Most of us only know of the Disney version of The Sleeping Beauty with its ubiquitous singing teapots. The original tale called Sun, Moon, and Talia by Giambattista Basile from his book, The Tale of Tales (1634), based on earlier folk tales, was decidedly quite inappropriate by today’s standards of sexual political correctness. Frenchman Charles Perrault based his Mother Goose Stories on Basiles’ work, which influenced later oral versions that were recorded by the Brothers Grimm.
Chinese versions of sleeping beauty stories (there are two), found in the Tai Ping Guang Ji, which was compiled in the 10th century, are very similar to the European ones, except that the beauty is not sleeping but is dead from a Daoist magic pill (without her soul ever leaving her body). After 100 years a youth jumps over a hedge and awakens her with a kiss and they live happily ever after.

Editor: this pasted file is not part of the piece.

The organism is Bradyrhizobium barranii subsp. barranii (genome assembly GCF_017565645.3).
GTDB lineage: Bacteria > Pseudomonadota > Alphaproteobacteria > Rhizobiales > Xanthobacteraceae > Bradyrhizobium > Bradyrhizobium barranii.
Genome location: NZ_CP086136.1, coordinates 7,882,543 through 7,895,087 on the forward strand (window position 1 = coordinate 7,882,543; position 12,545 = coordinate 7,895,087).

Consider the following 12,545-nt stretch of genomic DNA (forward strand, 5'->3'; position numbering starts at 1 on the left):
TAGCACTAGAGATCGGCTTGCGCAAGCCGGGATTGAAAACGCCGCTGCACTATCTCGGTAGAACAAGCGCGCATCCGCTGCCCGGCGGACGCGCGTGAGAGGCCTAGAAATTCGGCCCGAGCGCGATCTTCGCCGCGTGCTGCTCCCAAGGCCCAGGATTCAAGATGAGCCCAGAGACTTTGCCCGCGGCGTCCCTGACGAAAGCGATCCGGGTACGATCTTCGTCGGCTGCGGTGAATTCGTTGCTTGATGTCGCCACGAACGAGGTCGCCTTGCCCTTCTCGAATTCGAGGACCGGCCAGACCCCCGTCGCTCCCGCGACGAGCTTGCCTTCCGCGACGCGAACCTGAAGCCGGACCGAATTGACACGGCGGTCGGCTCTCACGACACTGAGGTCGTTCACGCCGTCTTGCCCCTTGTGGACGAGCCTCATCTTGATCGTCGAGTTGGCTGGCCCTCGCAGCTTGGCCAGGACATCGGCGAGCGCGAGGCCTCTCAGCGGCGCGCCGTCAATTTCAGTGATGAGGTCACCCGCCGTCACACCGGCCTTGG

Epic of Bidasari, or Syair Bidasari, is a charming poem, set in a country called Inderapura (probably before the European adventures in Asia), that has all the ingredients of an enchanting fairy tale: a beautiful princess, an evil queen, sorcery, magic, a handsome king and with the ultimate happy ending. Like all such tales, its origins were probably oral, and has existed in different versions throughout Southeast Asia.
Who influencd whom is not important, but the various cultural references are.
This pictorial version by Ninot Aziz is told in the Nusantara tradition